Re: [PATCH 6/9] crypto: ux500/cryp - Set DMA configuration thoughdma_slave_config()
From: Russell King - ARM Linux
Date: Fri Apr 26 2013 - 05:42:56 EST
On Fri, Apr 26, 2013 at 01:46:46PM +0530, Vinod Koul wrote:
> On Fri, Apr 26, 2013 at 10:28:39AM +0200, Linus Walleij wrote:
> > On Thu, Apr 25, 2013 at 4:11 PM, Arnd Bergmann <arnd@xxxxxxxx> wrote:
> > > The dma engine driver must know the address in its dma space, while the
> > > slave driver has it available in physical space. These two are often the
> > > same, but there is no generic way to convert between the two, especially
> > > if the dma engine resides behind an IOMMU.
> > >
> > > The best assumption we can make is that the dma engine driver knows
> > > how to convert between the two. Interestingly the documentation for
> > > dma_slave_config talks about "physical address", while the structure
> > > itself uses a dma_addr_t. Linus Walleij introduced the structure in
> > > c156d0a5b0 "DMAENGINE: generic slave channel control v3", so I assume
> > > he can shed some light on what he was thinking. I assume the documentation
> > > is right but the structure is not and should be converted to use
> > > phys_add_t or resource_size_t.
> > OK I could cook a patch for that, but I think I need some input from
> > Vinod and/or Russell on this.
> the dma_slave_config is physical address that should be passed directly to the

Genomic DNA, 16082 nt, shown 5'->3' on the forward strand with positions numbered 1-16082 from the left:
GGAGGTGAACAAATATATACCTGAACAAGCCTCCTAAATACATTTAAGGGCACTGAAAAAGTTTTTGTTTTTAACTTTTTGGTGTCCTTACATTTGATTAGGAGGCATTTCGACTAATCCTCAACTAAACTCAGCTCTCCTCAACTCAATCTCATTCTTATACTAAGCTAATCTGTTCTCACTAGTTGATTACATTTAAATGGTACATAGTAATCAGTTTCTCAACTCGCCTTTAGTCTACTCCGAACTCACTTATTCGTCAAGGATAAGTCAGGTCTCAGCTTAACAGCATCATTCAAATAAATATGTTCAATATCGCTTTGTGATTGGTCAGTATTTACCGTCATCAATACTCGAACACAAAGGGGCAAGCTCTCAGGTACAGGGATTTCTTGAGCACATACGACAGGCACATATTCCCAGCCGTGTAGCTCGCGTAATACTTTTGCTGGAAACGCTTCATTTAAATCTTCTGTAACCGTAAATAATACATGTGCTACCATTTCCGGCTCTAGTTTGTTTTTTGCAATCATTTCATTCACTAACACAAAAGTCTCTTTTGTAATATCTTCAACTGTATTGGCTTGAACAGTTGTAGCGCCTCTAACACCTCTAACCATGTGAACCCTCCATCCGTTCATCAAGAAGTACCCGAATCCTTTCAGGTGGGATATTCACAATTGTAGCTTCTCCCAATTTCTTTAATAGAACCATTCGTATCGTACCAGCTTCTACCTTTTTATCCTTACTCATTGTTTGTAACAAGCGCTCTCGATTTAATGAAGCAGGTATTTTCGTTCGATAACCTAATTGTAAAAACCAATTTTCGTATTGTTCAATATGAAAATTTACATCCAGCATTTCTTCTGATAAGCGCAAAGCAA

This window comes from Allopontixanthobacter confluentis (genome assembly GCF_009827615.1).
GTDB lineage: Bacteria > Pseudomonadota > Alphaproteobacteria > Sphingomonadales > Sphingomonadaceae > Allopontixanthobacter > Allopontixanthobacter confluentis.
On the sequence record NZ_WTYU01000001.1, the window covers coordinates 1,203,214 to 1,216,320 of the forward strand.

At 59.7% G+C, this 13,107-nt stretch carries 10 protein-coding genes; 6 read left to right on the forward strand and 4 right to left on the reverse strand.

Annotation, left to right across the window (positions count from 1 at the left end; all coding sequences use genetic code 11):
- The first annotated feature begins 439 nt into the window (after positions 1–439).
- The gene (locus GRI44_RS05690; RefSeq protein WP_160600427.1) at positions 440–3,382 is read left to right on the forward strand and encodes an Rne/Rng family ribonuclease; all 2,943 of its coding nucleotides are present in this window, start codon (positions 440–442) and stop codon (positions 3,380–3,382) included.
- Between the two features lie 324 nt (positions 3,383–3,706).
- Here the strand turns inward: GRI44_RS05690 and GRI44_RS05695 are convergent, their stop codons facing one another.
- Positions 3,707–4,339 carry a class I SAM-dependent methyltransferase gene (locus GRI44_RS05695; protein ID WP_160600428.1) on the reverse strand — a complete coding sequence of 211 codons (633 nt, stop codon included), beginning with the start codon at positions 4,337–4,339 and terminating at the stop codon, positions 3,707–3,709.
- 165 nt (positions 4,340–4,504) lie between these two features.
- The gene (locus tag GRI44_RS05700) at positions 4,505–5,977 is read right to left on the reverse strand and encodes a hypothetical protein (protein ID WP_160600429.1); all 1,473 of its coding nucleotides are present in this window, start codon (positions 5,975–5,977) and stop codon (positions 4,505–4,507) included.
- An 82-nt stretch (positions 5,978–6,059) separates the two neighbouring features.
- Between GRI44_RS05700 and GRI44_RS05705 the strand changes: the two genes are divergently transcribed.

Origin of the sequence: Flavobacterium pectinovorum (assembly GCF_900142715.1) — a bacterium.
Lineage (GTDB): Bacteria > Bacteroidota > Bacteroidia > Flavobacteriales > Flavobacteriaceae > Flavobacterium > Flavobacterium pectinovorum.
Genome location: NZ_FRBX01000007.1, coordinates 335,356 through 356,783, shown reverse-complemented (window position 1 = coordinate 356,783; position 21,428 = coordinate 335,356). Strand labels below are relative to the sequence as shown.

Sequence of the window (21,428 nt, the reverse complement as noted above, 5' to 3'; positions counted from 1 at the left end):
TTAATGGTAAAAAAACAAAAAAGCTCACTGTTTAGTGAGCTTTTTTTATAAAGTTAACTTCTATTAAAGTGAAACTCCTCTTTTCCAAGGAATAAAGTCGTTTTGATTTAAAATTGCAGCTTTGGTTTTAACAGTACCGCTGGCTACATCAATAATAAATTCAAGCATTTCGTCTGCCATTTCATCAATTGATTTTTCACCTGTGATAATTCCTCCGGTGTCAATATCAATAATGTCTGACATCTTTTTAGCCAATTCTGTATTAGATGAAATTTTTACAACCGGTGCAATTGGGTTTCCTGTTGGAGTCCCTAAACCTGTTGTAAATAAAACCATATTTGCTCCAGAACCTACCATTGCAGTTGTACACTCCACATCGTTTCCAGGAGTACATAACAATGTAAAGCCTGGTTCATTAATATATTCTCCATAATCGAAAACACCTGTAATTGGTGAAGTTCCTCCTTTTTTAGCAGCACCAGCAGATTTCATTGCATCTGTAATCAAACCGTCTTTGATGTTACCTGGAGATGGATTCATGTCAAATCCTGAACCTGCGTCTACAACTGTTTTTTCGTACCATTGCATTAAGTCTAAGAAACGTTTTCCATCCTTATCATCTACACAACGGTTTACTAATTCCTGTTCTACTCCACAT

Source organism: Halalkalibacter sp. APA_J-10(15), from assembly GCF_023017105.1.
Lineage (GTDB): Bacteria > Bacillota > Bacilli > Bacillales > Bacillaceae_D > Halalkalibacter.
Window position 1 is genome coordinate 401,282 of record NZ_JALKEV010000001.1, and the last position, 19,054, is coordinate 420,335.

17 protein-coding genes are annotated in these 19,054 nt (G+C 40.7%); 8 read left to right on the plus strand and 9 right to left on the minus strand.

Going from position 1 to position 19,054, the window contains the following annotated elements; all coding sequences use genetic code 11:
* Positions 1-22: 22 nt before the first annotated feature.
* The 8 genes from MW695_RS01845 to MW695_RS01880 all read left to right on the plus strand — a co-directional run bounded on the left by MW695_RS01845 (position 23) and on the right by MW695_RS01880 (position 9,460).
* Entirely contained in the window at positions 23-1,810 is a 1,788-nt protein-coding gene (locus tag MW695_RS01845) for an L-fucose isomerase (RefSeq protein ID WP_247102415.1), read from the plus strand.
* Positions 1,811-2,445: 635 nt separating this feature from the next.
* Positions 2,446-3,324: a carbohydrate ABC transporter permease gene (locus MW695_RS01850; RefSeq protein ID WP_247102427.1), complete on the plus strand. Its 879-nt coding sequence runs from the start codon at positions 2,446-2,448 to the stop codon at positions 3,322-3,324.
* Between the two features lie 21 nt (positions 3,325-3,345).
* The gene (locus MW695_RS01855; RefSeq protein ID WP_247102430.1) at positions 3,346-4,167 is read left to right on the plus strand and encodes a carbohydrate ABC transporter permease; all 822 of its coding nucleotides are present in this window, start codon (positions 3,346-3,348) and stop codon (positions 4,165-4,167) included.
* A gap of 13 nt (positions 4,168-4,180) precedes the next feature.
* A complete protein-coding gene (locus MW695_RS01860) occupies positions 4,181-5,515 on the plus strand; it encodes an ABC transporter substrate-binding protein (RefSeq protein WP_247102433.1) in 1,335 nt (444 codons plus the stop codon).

> controller. Obviosuly it should phys_addr_t :)
What you've just said is actually confusing.
"physical address" is normally the term used to describe the addresses
seen to the RAM. phys_addr_t describes this. This is not necessarily
what needs to be programmed into the DMA controller.
For RAM addresses, they must be mapped via the DMA API - and this gives
you a dma_addr_t.
"DMA address" is the address to be programmed into a DMA controller to
access a particular address in RAM or device, and has type dma_addr_t.
When you're programming a DMA controller to access a device, you are
clearly telling it the address on the _DMA controller's bus_ to access
that register, which may or may not be the same as the physical address.
There are platforms in existence where phys_addr_t can be 32-bit but
dma_addr_t can be 64-bit. Getting this stuff wrong can cause problems.
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